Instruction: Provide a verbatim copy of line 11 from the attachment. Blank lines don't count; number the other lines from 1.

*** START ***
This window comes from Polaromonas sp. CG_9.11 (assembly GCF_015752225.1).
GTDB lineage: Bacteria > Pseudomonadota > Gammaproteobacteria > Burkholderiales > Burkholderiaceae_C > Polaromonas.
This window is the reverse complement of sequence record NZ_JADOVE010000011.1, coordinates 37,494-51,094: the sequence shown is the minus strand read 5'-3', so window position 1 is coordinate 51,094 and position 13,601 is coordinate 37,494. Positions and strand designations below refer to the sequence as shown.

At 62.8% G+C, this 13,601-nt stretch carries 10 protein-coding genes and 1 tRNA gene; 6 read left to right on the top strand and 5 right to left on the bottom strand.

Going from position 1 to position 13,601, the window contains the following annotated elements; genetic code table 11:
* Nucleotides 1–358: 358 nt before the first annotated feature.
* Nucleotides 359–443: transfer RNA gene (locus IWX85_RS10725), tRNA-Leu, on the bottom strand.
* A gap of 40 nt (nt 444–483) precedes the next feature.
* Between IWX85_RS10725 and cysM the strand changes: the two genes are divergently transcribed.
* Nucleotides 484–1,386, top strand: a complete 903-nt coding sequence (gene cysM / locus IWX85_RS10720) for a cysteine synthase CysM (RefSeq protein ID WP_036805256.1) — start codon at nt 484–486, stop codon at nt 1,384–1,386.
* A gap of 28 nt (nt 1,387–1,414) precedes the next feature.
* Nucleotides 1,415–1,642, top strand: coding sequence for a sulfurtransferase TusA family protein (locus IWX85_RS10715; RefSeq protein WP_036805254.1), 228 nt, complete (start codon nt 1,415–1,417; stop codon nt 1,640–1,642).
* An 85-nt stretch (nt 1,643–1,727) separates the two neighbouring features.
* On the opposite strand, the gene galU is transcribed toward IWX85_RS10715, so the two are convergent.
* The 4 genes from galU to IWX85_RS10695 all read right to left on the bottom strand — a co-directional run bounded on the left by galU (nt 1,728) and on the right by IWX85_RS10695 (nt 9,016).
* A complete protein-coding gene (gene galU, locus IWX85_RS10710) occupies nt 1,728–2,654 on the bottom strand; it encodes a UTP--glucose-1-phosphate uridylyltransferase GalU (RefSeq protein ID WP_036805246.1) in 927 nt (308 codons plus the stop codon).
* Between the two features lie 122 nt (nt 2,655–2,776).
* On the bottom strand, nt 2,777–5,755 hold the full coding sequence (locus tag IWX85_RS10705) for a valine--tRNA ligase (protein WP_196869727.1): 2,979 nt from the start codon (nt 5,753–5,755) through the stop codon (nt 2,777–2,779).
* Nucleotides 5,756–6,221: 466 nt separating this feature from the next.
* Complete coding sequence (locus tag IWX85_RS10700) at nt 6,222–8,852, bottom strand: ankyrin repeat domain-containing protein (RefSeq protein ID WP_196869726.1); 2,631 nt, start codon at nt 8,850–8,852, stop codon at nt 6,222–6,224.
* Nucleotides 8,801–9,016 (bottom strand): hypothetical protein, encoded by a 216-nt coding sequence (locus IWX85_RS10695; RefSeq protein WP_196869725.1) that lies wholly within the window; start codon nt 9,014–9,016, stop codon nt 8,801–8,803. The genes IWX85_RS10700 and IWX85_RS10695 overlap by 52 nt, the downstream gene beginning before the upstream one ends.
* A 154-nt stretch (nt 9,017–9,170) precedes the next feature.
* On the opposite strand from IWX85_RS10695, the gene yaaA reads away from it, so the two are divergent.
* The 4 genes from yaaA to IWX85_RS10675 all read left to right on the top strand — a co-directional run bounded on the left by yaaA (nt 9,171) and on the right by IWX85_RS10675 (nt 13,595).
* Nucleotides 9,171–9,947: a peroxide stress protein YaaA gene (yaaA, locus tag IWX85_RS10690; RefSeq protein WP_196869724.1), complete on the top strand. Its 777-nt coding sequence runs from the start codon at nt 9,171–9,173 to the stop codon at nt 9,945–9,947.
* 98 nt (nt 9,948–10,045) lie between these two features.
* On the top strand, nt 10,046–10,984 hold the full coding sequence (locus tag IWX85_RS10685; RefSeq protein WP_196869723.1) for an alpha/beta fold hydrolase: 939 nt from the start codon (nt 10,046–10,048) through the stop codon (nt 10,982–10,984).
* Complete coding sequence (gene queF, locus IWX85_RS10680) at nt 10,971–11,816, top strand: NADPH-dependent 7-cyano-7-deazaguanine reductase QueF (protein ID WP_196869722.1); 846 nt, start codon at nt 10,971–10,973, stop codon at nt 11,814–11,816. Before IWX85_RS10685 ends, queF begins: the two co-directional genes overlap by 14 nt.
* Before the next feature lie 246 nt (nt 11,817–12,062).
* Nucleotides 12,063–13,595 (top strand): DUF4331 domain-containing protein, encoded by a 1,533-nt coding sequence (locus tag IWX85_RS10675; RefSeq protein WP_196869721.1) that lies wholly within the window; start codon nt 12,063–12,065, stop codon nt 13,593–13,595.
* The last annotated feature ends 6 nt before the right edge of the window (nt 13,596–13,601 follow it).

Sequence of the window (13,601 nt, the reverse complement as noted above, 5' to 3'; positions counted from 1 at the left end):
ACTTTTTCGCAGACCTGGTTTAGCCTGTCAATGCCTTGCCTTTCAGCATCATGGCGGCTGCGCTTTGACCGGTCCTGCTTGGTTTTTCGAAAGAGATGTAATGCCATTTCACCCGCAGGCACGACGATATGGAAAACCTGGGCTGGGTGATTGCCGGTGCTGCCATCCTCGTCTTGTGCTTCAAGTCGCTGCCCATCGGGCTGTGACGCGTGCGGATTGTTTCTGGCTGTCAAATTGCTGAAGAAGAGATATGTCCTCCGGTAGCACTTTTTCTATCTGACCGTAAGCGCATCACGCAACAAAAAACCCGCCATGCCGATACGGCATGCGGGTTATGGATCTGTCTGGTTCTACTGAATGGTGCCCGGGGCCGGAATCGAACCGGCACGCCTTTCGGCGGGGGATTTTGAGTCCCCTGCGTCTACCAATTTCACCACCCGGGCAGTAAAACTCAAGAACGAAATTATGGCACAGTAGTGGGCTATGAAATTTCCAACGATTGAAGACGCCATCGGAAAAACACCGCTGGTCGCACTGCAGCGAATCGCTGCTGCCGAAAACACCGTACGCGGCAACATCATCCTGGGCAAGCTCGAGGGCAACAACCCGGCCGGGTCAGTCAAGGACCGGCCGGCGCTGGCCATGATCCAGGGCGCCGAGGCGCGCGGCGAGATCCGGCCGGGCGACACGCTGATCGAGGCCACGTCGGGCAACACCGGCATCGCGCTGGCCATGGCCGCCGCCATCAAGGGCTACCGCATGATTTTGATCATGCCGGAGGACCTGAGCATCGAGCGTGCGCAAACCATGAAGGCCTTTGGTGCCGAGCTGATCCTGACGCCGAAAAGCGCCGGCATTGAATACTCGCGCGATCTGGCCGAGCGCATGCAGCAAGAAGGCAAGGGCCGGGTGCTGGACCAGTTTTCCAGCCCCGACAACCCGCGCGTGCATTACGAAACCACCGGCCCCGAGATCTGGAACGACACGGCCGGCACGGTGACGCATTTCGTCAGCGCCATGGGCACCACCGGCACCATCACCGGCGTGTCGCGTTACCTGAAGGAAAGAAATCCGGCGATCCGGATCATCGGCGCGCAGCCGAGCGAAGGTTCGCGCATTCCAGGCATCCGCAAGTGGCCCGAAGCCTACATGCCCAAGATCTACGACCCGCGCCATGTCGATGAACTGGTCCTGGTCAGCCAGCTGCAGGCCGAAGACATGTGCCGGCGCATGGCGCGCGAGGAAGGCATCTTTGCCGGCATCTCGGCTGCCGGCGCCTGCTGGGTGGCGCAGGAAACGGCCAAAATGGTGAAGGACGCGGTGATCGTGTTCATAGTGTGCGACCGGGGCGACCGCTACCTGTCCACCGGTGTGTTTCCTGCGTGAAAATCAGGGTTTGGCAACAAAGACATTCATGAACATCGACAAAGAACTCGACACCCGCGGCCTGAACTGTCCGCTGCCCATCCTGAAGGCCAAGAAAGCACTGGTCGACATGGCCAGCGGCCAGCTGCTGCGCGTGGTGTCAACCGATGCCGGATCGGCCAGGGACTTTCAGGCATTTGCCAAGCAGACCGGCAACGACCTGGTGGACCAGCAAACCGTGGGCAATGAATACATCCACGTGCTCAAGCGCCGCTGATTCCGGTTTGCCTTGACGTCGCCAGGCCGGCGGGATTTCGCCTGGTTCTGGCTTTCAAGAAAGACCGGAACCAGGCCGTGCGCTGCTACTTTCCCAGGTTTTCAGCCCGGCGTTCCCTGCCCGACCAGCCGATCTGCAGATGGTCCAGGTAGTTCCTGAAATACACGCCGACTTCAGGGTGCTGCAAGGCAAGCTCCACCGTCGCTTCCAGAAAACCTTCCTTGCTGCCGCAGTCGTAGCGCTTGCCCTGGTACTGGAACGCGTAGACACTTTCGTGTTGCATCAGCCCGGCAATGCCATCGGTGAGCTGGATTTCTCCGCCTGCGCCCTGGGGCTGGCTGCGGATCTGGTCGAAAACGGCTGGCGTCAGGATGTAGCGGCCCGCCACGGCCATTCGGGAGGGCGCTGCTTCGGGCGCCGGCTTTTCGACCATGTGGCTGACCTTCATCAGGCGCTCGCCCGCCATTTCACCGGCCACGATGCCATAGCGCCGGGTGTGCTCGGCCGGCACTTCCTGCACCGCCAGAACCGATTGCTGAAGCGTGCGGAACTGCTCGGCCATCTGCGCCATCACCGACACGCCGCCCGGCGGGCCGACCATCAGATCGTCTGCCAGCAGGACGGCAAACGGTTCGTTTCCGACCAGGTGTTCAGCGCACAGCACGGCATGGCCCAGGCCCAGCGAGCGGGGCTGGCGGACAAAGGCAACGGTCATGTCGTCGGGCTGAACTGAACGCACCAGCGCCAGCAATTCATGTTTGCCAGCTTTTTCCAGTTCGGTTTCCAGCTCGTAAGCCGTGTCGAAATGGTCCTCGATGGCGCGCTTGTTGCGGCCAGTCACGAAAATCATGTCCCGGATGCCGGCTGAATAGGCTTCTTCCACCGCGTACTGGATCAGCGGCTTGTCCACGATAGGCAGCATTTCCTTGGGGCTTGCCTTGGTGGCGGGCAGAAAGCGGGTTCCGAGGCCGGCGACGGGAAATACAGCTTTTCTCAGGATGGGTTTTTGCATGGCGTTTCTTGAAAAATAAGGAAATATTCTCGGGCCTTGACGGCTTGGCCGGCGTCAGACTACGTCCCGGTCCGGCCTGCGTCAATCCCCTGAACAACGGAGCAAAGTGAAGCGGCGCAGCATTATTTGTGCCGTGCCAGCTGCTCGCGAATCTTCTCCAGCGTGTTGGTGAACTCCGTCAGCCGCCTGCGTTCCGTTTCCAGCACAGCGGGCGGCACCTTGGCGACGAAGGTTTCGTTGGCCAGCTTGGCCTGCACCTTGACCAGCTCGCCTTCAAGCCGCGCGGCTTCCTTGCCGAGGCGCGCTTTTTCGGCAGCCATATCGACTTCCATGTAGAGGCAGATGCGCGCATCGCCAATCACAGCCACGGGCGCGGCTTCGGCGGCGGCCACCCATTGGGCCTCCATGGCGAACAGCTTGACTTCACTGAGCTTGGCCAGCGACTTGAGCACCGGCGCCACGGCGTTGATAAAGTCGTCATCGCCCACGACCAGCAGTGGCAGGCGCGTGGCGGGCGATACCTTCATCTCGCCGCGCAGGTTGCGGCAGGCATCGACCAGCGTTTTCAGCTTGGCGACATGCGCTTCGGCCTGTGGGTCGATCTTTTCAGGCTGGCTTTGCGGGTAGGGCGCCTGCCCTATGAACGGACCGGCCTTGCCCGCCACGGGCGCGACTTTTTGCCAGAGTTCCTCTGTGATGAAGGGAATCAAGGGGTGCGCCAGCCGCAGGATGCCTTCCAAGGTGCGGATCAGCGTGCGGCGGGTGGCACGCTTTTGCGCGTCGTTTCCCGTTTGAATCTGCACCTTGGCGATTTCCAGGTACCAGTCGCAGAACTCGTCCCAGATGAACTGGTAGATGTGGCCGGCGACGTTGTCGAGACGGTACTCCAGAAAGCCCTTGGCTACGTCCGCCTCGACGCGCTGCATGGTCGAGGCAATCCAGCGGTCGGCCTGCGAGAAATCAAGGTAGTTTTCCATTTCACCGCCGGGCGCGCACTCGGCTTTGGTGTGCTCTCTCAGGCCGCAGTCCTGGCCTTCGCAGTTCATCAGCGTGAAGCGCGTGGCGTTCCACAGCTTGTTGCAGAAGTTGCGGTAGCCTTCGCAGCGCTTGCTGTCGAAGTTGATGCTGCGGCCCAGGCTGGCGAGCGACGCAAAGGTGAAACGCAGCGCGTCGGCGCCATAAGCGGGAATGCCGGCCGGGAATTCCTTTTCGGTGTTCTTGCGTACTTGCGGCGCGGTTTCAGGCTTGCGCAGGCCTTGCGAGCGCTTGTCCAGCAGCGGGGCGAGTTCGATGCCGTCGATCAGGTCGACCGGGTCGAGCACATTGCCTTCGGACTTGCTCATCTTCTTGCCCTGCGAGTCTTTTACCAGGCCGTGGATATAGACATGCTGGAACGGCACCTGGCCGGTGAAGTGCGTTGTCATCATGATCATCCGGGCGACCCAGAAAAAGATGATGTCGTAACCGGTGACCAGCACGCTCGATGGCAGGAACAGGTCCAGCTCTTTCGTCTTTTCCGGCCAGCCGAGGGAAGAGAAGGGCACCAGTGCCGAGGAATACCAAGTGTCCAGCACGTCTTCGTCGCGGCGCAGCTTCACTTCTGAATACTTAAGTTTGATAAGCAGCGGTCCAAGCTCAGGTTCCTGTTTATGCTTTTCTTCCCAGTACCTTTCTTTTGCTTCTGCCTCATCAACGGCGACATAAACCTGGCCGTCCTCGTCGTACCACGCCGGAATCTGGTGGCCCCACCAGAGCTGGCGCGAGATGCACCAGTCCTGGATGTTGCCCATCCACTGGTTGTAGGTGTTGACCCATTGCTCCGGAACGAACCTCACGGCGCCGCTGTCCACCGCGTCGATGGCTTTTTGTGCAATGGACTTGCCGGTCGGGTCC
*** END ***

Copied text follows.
* A gap of 28 nt (nt 1,387–1,414) precedes the next feature.